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reply to post by nixie_nox
 




My line of work I have seniors call all the time. They are widows. They need to have work done on their house. Their toilet is leaking through the floor and they can't fix it. they are on social security. And there is nothing we can do to help them. Christmas in April helps who they can, but it is a drop in the bucket. There really should be more in place to help our seniors.



I have mixed feelings about charities. My downside feeling is that people can assuage their conscience by donating a few bucks to a charity. Drop a couple quarters into the Salvation Army kettle at Christmas time and SOME people are through with helping the poor.

The Christian Children’s Fund says 26,000 children die every day from lack of food or diseases exacerbated by insufficient diet. The UN says 16,000. Let’s admit it is very hard to know the real number. Like the undocumented workers in America, you can’t say, “Raise your hand if you are about to die from lack of food!” OR "If you are here without a visa!”

During times of famine children have always been the first to die. Hey, the mother has got to feed herself or the child will surely die. And when you are down to dividing roots and insects how do you know when you’ve given enough. Or not enough? Plus, from a Darwinian point of view, adults are the only one’s capable of reproduction which makes a child expendable in the greater scheme of things. Survival of the species. You can always produce more children but you cannot produce more mothers!

I greatly admire people who donate their time and money to help others, young or old. But I do wonder if their efforts are not in reality counter-productive because it alleviates the necessity for the PTB - powers that be - from dealing with that problem straightforward. The only agency the people can employ to solve national problems is the national government. No other entity has the resources to do the job. And if people’s attention is diverted away from the grand solution then people will continue to freeze to death.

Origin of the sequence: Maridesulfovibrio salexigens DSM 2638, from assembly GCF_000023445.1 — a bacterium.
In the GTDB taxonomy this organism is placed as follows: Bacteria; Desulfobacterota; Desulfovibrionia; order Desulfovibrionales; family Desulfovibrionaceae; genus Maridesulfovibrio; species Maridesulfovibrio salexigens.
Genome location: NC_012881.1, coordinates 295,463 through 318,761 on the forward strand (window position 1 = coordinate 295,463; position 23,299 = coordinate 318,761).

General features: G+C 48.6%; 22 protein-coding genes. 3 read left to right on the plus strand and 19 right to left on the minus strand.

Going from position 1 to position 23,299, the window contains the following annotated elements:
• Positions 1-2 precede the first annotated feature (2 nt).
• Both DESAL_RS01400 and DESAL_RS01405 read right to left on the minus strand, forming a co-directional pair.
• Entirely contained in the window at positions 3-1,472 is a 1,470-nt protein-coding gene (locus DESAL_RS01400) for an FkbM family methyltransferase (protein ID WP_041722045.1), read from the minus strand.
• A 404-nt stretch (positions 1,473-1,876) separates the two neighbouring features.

There is a wonderful story told by Greg Mortenson who made a great effort to build a school in Afghanistan. Briefly, he was on a tour to climb K2, when bad weather drove them down the mountain. He became separated and lost. Near death he wandered into an Afghan village. Although a total stranger and he spoke no language they understood, he was immediately taken in, nursed back to health over the 4-5 months of winter. When he was well enough to depart, he asked what they most wanted. The 150 villagers agreed they wanted a school for their children. Over the next 2 years Greg managed to acquire the money and returned to Afghan to build the school. Aside from the human interest of a true story of real adventure, Greg’s discovery of what Afghans really want could be oh so very useful to the US Government how to “win the hearts and minds” of a far-off people. I sincerely hope Mr. Holbrooke has read his book. www.pbs.org...


[edit on 2/16/2009 by donwhite]